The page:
Under Arun Jaitley, the finance ministry is set to take a fresh look at the issue of governance in public sector banks (PSBs). Under the previous regime, the ministry had differed with the Reserve Bank of India (RBI)’s view that lack of governance at these banks had led to a rise in bad loans.
In a detailed note to the ministry, the central bank had highlighted concerns related to governance in PSBs, adding these had led to a rise in non-performing assets (NPAs). RBI has also said government ownership led to hurdles in the operations of these banks.
In its reply to the central bank, the previous regime at the finance ministry said the rise in NPAs was primarily due to slowing economic activity.
According to the ministry’s communication to the central bank, PSBs were asked to boost lending at a time when private and foreign lenders had almost stopped lending to sectors such as infrastructure. Loans to sectors towards which there was heavy lending had turned bad. “The ministry said the credit targets for PSBs were revised to fill the gap created by private and foreign players,” central banking sources said.
RBI felt the government should withdraw nominees from bank boards and the government shouldn’t appoint chief executives in banks.
The central bank’s observations to the ministry were also reflected in the report of the P J Nayak committee on governance in banks. The report had recommended a complete overhaul of the PSB structure and asked the government to cut its stake in PSBs to less than 51 per cent.
Though RBI’s letter to the ministry highlighted the importance of autonomy in PSBs, the autonomy was contingent upon the government reducing its stake. Apparently, the ministry hadn’t respondent to these observations of the central bank.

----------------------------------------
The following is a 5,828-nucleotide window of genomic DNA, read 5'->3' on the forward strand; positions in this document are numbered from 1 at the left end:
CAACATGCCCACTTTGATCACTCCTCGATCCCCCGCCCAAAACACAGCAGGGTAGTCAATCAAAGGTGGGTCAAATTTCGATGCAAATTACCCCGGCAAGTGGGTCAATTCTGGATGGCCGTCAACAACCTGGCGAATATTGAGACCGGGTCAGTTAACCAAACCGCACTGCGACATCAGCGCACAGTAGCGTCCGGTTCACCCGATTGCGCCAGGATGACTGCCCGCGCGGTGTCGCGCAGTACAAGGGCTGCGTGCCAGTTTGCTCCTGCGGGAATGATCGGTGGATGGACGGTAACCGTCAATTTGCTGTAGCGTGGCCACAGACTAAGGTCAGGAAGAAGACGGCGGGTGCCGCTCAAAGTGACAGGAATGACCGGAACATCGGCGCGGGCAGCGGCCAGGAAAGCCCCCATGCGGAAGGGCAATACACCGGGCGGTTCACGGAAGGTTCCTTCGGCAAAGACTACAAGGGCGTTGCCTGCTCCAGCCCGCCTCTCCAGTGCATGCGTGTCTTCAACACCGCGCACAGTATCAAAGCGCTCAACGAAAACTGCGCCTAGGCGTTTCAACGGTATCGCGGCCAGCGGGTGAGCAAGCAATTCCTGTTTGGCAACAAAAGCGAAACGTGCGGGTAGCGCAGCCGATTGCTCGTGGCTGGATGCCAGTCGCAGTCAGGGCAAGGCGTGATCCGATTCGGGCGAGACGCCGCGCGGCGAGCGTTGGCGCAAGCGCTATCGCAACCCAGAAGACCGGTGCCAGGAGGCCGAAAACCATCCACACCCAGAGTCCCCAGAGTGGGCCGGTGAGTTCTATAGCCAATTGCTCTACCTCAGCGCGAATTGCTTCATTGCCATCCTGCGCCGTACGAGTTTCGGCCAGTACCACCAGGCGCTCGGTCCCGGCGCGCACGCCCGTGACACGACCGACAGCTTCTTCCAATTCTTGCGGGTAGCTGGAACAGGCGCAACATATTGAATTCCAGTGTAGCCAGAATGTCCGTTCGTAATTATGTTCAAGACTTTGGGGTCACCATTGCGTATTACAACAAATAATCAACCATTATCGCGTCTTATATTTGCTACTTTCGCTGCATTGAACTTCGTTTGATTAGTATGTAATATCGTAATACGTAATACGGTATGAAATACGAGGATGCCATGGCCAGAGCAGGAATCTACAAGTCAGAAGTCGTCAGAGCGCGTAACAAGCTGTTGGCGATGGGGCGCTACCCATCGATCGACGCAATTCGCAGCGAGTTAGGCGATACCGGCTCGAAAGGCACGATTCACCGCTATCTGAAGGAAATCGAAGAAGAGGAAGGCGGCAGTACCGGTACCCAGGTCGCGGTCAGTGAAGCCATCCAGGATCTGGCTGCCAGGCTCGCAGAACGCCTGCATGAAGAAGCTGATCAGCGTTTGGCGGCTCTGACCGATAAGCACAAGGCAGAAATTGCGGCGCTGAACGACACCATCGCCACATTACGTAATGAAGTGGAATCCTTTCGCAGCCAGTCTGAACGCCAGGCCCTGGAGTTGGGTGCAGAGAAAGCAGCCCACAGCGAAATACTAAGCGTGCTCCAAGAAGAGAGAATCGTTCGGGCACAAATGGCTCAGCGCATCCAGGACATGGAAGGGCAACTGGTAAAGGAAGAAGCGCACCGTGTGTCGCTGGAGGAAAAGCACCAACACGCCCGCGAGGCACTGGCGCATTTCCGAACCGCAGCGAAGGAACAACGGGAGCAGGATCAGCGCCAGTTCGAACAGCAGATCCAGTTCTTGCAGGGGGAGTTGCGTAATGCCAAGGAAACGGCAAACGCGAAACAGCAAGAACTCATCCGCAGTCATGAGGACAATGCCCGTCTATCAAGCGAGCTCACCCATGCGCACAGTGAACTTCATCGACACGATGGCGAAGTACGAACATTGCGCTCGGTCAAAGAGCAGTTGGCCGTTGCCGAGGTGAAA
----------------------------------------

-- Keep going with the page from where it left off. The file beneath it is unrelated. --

“Especially at a time when the government has to resort to borrowing for infusing capital and maintaining stake in PSBs, it is worth debating why the government of India’s stakes need to be at such elevated levels,” RBI’s letter to the ministry had said.
The Nayak committee suggested the government give up its control on state-run banks. All existing laws governing these lenders, such as the Nationalisation Act and the State Bank of India Act should be repealed and a bank should only be governed by the Companies Act; the government should transfer all its stake and powers to a separate entity, known as the bank investment company, the panel had said.
Sources indicate the ministry is studying the recommendations of the Nayak committee and is forming its opinion on these.
The Nayak panel also recommended the government cut its stake below in PSBs to 50 per cent so that there was restoration of a level playing field for these banks in matters of vigilance enforcement, employee compensation and the applicability of the Right to Information.
The panel had suggested a three-phased transition for PSBs, which would take two to three years.